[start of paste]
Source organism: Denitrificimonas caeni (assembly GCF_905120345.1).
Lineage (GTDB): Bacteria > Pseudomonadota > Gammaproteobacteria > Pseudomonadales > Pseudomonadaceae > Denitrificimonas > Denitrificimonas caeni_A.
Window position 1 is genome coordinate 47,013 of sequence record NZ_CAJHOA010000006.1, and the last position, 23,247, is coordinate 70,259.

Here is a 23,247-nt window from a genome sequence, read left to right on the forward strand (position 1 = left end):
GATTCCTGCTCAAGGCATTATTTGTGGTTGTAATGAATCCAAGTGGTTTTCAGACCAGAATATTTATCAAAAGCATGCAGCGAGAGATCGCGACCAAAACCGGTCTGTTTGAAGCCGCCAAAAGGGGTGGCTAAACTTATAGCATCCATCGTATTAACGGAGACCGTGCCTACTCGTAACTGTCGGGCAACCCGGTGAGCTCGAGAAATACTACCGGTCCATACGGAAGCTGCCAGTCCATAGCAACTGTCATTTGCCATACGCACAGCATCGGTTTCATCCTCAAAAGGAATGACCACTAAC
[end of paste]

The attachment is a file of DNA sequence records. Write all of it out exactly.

Source organism: Denitrificimonas caeni (assembly GCF_905120345.1).
Lineage (GTDB): Bacteria > Pseudomonadota > Gammaproteobacteria > Pseudomonadales > Pseudomonadaceae > Denitrificimonas > Denitrificimonas caeni_A.
Window position 1 is genome coordinate 47,013 of sequence record NZ_CAJHOA010000006.1, and the last position, 23,247, is coordinate 70,259.

Here is a 23,247-nt window from a genome sequence, read left to right on the forward strand (position 1 = left end):
GATTCCTGCTCAAGGCATTATTTGTGGTTGTAATGAATCCAAGTGGTTTTCAGACCAGAATATTTATCAAAAGCATGCAGCGAGAGATCGCGACCAAAACCGGTCTGTTTGAAGCCGCCAAAAGGGGTGGCTAAACTTATAGCATCCATCGTATTAACGGAGACCGTGCCTACTCGTAACTGTCGGGCAACCCGGTGAGCTCGAGAAATACTACCGGTCCATACGGAAGCTGCCAGTCCATAGCAACTGTCATTTGCCATACGCACAGCATCGGTTTCATCCTCAAAAGGAATGACCACTAAC